41 students qualified for the AP Scholar with Honor Award by earning an average score of at least 3.25 on all AP Exams taken, and scores of 3 or higher on four or more of these exams. These students are Paige Becker, Hope Bentley, Brock Bittner, Riley Burnette, Isabella Cano, Glennon Carevic, Connor Carnes, Leo Dobson, Brady Duke, Joshua Engler, Hallie Fischer, Mason Golden, Weston Haas, Caitlin Hanson, Catherine Hathaway, Abby Henning, Allison Hubble, Colby Hunt, Jordan Joiner, Shivani Kalaval, Keolakainoa Kawahigashi, Jordan King, Hannah Lawson, Cedrick Mattli, John McLeod, Benjamin Omonira, Brent Powell, Jillian Sanders, Sofia Sayeed, Adam Schlossberg, Steven Sereno, Madeline Sessions, Kyle Sorstokke, Ryan Spruell, Katelyn Strand, Toluwani Taiwo, Anthony Tang, Cameron Tarango, Sarah Wallaert, Mayra Yundt-Pacheco, and Jonathan Zhou.
129 students qualified for the AP Scholar Award by completing three or more AP Exams with scores of 3 or higher. The AP Scholars are Jason Abernathy, Erik Abramson, Wyatt Arbabi, Annabelle Archer, Navin Augustine, Noel Augustine, Aaron Bankes, Diane Bao, Skylar Bayman, Grant Beard, Samuel Beaty, Emily Belk, Samuel Bell, Katie Billingsley, Omar Bouafif, Alexander Bowen, Katherine Bradford, Kelsey Bradshaw, Elizabeth Britton, Sara Ann Broughton, Zachary Brown, Abby Bryant, Carson Buckner, Paige Christiansen, Megan Cline, Jared Cooper, Deirdre Crowley, Bradley Davis, Morrison Dean, Elizabeth Delfin, Hannah Demarest, Alyssa De Torrice, Gabriella DiLiegro, Grant Doig, Grant Durow, Adam Dziubinski, Meredith Ehlmann, Ethan Etchieson, Joshua Fallas, Rachel Faucett, Jordan Fontenot, Roger Fowler, Noelle Franz, Natalie Frauenheim, Elyse Gaccione, Kalley Gibson, Gabrielle Glorioso, Lauren Gournay, Thomas Greenwald, Chloe Harris, Shel Harrison, Nathan Hartter, Kimberly Hayward, Nicholas Heinrich-Barna, Sophia Herran, Aaron Hintz, Richard Hoepner, Max Hooper, Andrew Hopkinson, Elizabeth Howell, Luke Howell, Logan Hubble, Melody Johannsen, Jennifer Johnson, Kristina Kamar, Justin Kirkpatrick, Abbey Kjellgren, Joseph Korona, ChoYan Kwok, Bretton Laboret, Joseph Laman, Ana Lang, Tyler Le, Adam Leiker, Samuel Leonard, Jocelyn Lo, Olivia Long, Ella Luebbe, Benjamin Marples, Regan Martin, Mason Massey, Shelbin Mattathil, Jonathan McCurry, Griffin McCutcheon, Dallas Meldrum, Blake Motl, Carolyn Murad, Iseoluwadara Omotayo, Hannah Ortega, Sarah Parkinson, Rachel Patterson, Anthony Pezzulli, Nicholas Pitkin, Katherine Powell, Luke Prins, Steven Prudhomme, Autumn Purcell, Grace Purcell, Ian Raybon, Emma Ream, Connor Redding, Corey Roberts, Mykenzie Rogers, Pauline Roth, Elijah Ruhala, Sienna Scalf, Lucas Scroggins, Austin Smittle, Braden Smotherman, Christopher Sun, Steven Sutherland, Ryan Thomas, Dayton Thompson, Grant Tiff, Madeline Tober, Collin Trank, Kennedy Trythall, Anna Turner, Brianna Vargas, Sara Varghese, Julia Vastano, Sarah Warren, Emily Weichel, Kendall Whitt, Katie Williams, William Wise, Nathan Wutzke, Elizabeth Zanders, and Vivien Zhou.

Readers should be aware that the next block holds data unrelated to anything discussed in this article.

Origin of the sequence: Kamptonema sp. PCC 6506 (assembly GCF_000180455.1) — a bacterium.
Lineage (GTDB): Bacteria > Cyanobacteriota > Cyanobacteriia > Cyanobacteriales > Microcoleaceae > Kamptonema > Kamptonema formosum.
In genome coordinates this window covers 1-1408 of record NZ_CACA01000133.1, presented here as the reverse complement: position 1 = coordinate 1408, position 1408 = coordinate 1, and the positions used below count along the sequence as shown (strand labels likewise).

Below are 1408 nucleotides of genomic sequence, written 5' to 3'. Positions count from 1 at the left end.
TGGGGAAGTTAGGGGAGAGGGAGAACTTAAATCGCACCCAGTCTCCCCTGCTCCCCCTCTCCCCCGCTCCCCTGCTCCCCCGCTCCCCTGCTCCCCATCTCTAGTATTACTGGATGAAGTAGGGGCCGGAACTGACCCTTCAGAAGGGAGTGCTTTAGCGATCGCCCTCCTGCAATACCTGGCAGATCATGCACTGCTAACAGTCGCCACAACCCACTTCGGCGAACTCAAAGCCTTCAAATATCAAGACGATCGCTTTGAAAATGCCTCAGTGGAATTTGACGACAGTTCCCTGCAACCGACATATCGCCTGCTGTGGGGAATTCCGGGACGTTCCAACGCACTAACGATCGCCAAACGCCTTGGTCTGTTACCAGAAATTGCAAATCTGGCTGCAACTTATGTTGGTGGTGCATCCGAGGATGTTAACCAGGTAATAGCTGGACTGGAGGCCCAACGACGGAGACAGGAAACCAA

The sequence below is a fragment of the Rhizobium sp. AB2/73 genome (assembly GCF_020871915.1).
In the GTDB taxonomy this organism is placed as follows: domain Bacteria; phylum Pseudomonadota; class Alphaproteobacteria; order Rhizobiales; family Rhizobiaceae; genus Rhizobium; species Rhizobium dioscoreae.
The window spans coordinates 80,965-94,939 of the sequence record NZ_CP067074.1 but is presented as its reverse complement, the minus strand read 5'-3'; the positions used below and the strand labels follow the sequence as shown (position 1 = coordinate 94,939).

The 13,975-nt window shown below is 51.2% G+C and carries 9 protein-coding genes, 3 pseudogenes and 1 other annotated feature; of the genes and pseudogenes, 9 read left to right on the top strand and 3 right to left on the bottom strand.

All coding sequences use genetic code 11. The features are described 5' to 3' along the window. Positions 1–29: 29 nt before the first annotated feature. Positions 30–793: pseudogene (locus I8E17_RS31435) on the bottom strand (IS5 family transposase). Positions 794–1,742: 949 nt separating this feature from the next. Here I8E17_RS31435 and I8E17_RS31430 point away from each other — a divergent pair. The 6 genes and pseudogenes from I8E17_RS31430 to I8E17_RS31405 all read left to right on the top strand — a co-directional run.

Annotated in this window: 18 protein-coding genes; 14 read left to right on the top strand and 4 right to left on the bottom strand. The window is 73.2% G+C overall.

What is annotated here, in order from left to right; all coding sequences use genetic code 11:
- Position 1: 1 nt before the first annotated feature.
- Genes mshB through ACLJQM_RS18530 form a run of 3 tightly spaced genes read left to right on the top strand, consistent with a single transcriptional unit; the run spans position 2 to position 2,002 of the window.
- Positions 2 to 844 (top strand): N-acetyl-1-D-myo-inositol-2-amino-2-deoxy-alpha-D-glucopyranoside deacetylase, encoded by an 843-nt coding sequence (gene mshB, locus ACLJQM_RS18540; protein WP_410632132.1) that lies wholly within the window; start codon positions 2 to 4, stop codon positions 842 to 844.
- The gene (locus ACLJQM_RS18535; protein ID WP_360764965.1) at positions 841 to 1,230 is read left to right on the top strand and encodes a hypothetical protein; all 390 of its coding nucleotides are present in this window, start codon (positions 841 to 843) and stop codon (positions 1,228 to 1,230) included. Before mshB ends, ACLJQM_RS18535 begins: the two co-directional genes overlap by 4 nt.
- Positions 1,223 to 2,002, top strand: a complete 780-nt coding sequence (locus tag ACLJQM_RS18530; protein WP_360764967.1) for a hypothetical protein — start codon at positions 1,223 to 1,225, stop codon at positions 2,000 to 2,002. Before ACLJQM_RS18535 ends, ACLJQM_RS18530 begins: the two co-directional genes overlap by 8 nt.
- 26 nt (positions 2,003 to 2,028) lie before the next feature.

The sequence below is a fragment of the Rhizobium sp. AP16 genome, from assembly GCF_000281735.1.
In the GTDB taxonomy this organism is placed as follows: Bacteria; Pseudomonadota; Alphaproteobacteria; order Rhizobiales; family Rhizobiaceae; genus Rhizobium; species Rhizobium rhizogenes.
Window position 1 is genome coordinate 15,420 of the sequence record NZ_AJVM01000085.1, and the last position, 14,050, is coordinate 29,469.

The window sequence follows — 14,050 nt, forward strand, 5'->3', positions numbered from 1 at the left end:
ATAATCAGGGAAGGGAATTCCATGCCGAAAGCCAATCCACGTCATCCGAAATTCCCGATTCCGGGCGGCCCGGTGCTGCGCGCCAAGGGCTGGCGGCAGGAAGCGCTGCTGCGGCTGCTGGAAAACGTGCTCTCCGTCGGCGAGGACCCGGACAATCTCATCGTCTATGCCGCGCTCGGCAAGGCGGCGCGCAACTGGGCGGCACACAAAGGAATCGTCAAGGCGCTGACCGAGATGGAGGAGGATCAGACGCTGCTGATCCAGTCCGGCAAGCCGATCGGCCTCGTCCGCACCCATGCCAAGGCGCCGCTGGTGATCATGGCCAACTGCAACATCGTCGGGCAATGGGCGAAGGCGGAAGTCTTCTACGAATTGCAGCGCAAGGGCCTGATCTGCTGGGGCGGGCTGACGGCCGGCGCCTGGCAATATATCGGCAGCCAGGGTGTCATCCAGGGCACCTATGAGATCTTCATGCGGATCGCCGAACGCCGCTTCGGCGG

Each exam is developed by a committee of college and university faculty and AP teachers, ensuring that AP Exams are aligned with the same high standards expected by college faculty at some of the nation’s leading liberal arts and research institutions. More than 3,800 colleges and universities annually receive AP scores. Most four-year colleges in the United States provide credit and/or advanced placement for qualifying exam scores. Research consistently shows that AP students who score a 3 or higher on AP Exams (based on a scale from 1 to 5, with 5 being the highest) typically experience greater academic success in college and have higher college graduation rates than students who do not participate in AP.
Lovejoy ISD will honor each of the 2016 AP Scholar award winners at the 7th Annual Advanced Academic Banquet on January 8, 2017.